2781 p. 1781: Kant publishes his 'Critique of Pure Reason'
2785 p. 1785: Reid publishes his essays defending common sense
2789 p. 1798: the French Revolution
2807 p. 1807: Hegel publishes his 'Phenomenology of Spirit'
2818 p. 1818: Schopenhauer publishes his 'World as Will and Idea'
2840 p. 1840: Kierkegaard is writing extensively in Copenhagen
2843 p. 1843: Mill publishes his 'System of Logic'
2848 p. 1848: Marx and Engels publis the Communist Manifesto
2859 p. 1859: Darwin publishes his 'Origin of the Species'
2861 p. 1861: Mill publishes 'Utilitarianism'
2867 p. 1867: Marx begins publishing 'Das Kapital'
2879 p. 1879: Frege invents predicate logic
2879 p. 1879: Peirce taught for five years at Johns Hopkins University
2882 p. 1892: Frege's essay 'Sense and Reference'
2884 p. 1884: Frege publishes his 'Foundations of Arithmetic'
2885 p. 1885: Nietzsche completed 'Thus Spake Zarathustra'
2888 p. 1888: Dedekind publishes axioms for arithmetic
2890 p. 1890: James published 'Principles of Psychology'
2895 p. 1895 (roughly): Freud developed theories of the unconscious
2900 p. 1900: Husserl began developing Phenomenology
2903 p. 1903: Moore published 'Principia Ethica'
2904 p. 1904: Dewey became professor at Columbia University
2908 p. 1908: Zermelo publishes axioms for set theory
2910 p. 1910: Russell and Whitehead begin publishing 'Principia Mathematica'
2912 p. 1912: Russell meets Wittgenstein in Cambridge
2921 p. 1921: Wittgenstein's 'Tractatus' published
2927 p. 1927: Heidegger's 'Being and Time' published
2930 p. 1930: Frank Ramsey dies at 27
2931 p. 1931: Gödel's Incompleteness Theorems
2933 p. 1933: Tarski's theory of truth
2942 p. 1942: Camus published 'The Myth of Sisyphus'
2943 p. 1943: Sartre's 'Being and Nothingness'
2945 p. 1945: Merleau-Ponty's 'Phenomenology of Perception'
2947 p. 1947: Carnap published 'Meaning and Necessity'
2950 p. 1950: Quine's essay 'Two Dogmas of Empiricism'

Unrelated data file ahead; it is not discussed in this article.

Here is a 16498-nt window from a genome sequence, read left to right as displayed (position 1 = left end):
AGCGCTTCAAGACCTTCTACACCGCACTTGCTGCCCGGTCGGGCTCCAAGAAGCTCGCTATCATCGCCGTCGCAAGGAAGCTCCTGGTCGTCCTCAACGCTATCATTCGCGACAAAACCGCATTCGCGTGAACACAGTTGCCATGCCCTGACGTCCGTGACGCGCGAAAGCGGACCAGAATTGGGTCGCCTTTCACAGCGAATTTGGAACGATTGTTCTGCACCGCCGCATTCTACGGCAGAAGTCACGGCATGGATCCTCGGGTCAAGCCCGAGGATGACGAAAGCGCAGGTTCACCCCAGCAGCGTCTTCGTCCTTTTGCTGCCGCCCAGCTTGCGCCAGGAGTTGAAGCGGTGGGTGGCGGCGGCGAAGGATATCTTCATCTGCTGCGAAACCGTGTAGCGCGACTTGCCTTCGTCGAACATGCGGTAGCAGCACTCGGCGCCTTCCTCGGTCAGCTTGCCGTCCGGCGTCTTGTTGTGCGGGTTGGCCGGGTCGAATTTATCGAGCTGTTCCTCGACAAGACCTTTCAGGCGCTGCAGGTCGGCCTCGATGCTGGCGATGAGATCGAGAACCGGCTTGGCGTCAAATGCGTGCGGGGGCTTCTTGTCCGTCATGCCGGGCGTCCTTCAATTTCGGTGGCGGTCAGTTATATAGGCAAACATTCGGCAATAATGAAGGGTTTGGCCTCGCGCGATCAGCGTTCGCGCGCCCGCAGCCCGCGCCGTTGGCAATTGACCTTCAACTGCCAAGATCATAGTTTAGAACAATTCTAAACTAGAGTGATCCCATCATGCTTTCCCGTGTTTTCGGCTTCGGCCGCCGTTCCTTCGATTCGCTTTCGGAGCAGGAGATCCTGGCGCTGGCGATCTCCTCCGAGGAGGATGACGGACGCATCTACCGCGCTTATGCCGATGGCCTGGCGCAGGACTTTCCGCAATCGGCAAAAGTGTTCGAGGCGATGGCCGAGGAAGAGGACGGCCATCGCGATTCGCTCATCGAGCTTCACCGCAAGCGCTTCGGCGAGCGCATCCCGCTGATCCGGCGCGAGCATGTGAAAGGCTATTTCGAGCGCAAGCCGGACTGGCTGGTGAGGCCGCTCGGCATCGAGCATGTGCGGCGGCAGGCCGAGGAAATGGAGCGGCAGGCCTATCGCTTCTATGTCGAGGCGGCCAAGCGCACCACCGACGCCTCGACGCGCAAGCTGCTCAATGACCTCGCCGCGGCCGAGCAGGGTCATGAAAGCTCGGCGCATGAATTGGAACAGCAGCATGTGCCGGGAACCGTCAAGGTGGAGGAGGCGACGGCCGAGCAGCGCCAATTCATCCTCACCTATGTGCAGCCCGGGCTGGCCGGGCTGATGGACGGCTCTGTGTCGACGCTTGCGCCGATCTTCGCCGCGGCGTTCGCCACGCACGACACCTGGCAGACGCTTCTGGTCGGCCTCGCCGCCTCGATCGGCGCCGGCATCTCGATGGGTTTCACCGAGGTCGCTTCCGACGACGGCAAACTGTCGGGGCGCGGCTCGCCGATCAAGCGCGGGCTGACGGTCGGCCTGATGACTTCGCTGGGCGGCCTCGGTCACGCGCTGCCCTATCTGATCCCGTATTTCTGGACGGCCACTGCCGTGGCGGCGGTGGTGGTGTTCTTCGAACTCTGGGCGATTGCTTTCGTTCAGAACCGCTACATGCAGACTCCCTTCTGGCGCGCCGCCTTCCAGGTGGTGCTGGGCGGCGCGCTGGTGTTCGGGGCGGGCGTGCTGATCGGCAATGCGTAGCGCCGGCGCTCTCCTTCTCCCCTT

2953 p. 1953: Wittgenstein's 'Philosophical Investigations'
2956 p. 1956: Place proposed mind-brain identity
2962 p. 1962: Kuhn's 'Structure of Scientific Revolutions'
2967 p. 1967: Putnam proposed functionalism of the mind
2971 p. 1971: Rawls's 'A Theory of Justice'
2972 p. 1972: Kripke publishes 'Naming and Necessity'
2975 p. 1975: Putnam published his Twin Earth example
2975 p. 1975: Singer publishes 'Animal Rights'
2986 p. 1986: David Lewis publishes 'On the Plurality of Worlds'
2031 Db (ideas)
p. Question-begging assumes the proposition which is being challenged
p. Note that "is" can assert existence, or predication, or identity, or classification
p. What is true of a set is also true of its members
p. Fallacies are errors in reasoning, 'formal' if a clear rule is breached, and 'informal' if more general
p. The Ad Hominem Fallacy criticises the speaker rather than the argument
p. Minimal theories of truth avoid ontological commitment to such things as 'facts' or 'reality'
p. Monty Hall Dilemma: do you abandon your preference after Monty eliminates one of the rivals?
p. If reality is just what we perceive, we would have no need for a sixth sense
p. The facts may trigger my belief without justifying me in believing it
p. If my team is losing 3-1, I have synthetic a priori knowledge that they need two goals for a draw
p. Utilitarianism seems to justify the discreet murder of unhappy people
p. Maybe a mollusc's brain events for pain ARE of the same type (broadly) as a human's
p. Maybe a frog's brain events for fear are functionally like ours, but not phenomenally
p. Life is Movement, Respiration, Sensation, Nutrition, Excretion, Reproduction, Growth (MRS NERG)
p. How could God know there wasn't an unknown force controlling his 'free' will?
p. An omniscient being couldn't know it was omniscient, as that requires information from beyond its scope of knowledge